Los Alamos, NM, 1 July 2011: A sunset smoke plume erupts from the Las Conchas forest fire burning in Bandelier National Monument south of Los Alamos. Bandelier National Monument is dedicated to preserving Native American archaeological ruins occupied from 1200 to 1500 AD. The Cochiti Pueblo claim their ancestors inhabited the area.
The Las Conchas forest fire threatens the town of Los Alamos and Los Alamos National Laboratory, America's foremost nuclear research facility. Resident were evacuated on Monday, June 27 and the National Laboratory is closed. There are concerns for hazard waste becoming airborne if incinerated by the fire. Los Alamos is the birthplace of the atomic age which started with the Manhattan Project in WWII leading to Japan's surrender. The Las Conchas fire is one of eight forest fires ravaging New Mexico and the second one to threaten Los Alamos in 11 years, the first being the Cerro Grande fire.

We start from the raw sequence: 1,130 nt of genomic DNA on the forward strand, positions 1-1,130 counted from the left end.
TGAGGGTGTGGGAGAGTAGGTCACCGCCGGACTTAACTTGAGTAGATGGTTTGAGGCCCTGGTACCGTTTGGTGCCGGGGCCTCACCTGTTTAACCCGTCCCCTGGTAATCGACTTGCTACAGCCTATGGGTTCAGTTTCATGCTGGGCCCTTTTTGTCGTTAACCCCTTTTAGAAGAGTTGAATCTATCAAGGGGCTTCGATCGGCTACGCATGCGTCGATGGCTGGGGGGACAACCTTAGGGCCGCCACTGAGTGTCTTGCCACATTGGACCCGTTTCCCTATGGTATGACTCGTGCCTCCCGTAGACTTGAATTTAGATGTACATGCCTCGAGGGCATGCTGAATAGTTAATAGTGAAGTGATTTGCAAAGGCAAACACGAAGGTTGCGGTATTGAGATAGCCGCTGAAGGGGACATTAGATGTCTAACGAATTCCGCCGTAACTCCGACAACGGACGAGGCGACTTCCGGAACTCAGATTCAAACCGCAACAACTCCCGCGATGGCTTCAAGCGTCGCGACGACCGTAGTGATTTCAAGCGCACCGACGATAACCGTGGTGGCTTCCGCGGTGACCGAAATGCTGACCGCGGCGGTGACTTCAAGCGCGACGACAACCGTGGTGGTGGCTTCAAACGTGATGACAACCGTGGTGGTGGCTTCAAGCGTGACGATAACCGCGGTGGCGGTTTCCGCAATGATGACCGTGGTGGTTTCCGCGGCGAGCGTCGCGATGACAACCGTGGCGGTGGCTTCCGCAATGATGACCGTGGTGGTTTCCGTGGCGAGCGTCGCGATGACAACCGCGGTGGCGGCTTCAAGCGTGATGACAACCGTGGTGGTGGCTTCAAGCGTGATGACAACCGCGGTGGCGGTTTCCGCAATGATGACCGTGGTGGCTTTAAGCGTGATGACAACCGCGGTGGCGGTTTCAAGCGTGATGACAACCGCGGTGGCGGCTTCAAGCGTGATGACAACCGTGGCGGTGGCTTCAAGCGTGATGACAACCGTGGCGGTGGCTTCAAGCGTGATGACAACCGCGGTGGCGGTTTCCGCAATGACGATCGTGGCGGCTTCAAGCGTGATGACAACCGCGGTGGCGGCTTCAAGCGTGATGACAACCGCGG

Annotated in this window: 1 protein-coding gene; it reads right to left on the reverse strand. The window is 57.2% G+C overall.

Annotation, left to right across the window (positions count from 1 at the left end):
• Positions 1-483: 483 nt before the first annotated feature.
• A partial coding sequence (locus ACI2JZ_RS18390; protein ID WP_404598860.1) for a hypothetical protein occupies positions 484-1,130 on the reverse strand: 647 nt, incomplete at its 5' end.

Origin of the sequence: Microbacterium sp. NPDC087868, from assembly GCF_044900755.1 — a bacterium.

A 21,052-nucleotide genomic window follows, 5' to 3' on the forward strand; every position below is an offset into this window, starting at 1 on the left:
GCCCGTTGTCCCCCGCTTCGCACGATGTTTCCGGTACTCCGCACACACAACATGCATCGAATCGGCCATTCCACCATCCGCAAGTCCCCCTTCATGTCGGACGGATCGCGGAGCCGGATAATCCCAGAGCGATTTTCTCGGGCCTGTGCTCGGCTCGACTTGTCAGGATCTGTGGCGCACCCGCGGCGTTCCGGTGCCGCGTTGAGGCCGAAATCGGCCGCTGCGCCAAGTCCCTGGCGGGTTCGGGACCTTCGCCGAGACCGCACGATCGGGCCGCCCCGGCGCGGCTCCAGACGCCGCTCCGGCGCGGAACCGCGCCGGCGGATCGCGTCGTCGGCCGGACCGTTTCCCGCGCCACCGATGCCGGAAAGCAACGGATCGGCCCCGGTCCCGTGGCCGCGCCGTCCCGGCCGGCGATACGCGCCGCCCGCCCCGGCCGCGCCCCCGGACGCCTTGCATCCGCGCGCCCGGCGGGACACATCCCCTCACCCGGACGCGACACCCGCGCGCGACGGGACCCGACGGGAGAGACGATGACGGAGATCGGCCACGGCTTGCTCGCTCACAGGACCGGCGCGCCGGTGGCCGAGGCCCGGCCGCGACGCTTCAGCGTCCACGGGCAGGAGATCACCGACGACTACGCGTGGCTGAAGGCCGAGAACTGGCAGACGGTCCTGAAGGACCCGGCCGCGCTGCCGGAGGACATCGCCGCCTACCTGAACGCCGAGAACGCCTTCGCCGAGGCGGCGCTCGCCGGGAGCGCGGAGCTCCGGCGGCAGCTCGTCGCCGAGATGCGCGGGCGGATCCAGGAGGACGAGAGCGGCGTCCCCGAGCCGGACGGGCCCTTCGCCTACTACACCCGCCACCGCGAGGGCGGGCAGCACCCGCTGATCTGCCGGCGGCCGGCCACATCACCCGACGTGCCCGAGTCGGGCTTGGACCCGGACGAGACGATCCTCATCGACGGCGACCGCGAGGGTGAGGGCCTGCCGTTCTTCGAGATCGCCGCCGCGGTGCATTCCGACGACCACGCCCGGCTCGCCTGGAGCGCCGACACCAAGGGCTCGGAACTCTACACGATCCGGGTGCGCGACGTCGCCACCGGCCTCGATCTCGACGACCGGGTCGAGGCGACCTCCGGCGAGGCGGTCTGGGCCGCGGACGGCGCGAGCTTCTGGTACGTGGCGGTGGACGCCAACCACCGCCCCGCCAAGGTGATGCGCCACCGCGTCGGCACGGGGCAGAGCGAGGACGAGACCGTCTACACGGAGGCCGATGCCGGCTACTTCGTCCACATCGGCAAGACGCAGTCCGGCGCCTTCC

A downed tree and power line along with extreme drought conditions are blamed for the origin of this fast moving and devastating fire. Around 1:00 pm Sunday, June 26, 2011 an aspen tree was blown down by intense winds onto a power line which ignited the tree, broke the power line and ignited the surrounding forest. The fire started roughly 12 miles southwest of Los Alamos near the Las Conchas trailhead on private property near highway marker 35 on State Road 4.
July 1, 2011: Start - 93,500 acres (3x the size of Santa Fe) (145 sq. mi.) 3% contained
Stats: 1,201 personnel (6 hotshot crews, 25 hand crews)
4 dozers , 52 engines, 9 helicopters